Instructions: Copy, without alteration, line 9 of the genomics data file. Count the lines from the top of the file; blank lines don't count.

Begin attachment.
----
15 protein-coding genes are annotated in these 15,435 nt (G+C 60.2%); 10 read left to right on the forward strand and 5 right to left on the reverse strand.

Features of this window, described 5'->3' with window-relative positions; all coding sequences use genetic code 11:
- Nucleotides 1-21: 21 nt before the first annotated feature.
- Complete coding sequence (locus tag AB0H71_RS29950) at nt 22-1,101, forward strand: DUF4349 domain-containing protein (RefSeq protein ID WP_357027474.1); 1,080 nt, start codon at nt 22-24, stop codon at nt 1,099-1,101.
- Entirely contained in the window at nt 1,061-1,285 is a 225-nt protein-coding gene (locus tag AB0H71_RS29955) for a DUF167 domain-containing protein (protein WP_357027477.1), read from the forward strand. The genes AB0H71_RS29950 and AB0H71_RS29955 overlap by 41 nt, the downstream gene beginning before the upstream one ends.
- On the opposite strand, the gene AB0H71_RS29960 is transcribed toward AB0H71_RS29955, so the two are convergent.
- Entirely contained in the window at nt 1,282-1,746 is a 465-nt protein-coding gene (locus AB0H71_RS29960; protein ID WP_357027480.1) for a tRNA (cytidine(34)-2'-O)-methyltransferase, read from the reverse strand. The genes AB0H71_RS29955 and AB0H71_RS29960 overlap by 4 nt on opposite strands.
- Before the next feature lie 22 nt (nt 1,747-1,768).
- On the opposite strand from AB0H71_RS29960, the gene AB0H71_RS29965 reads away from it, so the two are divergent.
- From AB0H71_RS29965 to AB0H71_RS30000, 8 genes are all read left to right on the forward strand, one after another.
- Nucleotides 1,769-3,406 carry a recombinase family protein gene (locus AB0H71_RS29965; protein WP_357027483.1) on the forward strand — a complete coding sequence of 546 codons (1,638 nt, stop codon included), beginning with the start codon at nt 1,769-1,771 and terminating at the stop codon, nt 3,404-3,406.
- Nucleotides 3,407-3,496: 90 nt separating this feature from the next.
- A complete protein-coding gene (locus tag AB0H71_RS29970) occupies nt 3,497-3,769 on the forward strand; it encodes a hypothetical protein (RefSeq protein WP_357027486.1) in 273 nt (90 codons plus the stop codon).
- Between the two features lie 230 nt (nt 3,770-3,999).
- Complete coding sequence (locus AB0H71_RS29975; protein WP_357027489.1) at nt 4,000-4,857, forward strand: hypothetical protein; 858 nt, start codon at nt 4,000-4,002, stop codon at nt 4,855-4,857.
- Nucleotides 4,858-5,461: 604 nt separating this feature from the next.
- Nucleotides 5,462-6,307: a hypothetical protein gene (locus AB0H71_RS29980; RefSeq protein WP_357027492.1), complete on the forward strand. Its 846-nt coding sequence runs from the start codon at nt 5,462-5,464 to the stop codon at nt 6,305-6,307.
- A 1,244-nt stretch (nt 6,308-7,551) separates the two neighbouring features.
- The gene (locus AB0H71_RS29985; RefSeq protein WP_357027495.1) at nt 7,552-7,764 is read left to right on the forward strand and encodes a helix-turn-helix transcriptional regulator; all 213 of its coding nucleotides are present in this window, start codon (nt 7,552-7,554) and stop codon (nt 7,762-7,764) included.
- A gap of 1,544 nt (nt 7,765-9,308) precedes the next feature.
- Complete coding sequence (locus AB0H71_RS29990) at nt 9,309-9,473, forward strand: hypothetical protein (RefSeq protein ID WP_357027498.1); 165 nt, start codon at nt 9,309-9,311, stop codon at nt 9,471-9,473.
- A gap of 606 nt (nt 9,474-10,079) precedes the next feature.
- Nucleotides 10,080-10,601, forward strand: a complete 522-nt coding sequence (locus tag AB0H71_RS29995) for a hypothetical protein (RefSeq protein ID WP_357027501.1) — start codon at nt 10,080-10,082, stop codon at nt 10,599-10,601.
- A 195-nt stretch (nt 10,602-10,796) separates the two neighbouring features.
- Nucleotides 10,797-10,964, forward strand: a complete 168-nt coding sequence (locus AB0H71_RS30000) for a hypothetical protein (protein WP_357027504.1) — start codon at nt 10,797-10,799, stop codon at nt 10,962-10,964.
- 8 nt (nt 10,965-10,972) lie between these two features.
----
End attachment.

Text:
- On the opposite strand from AB0H71_RS29960, the gene AB0H71_RS29965 reads away from it, so the two are divergent.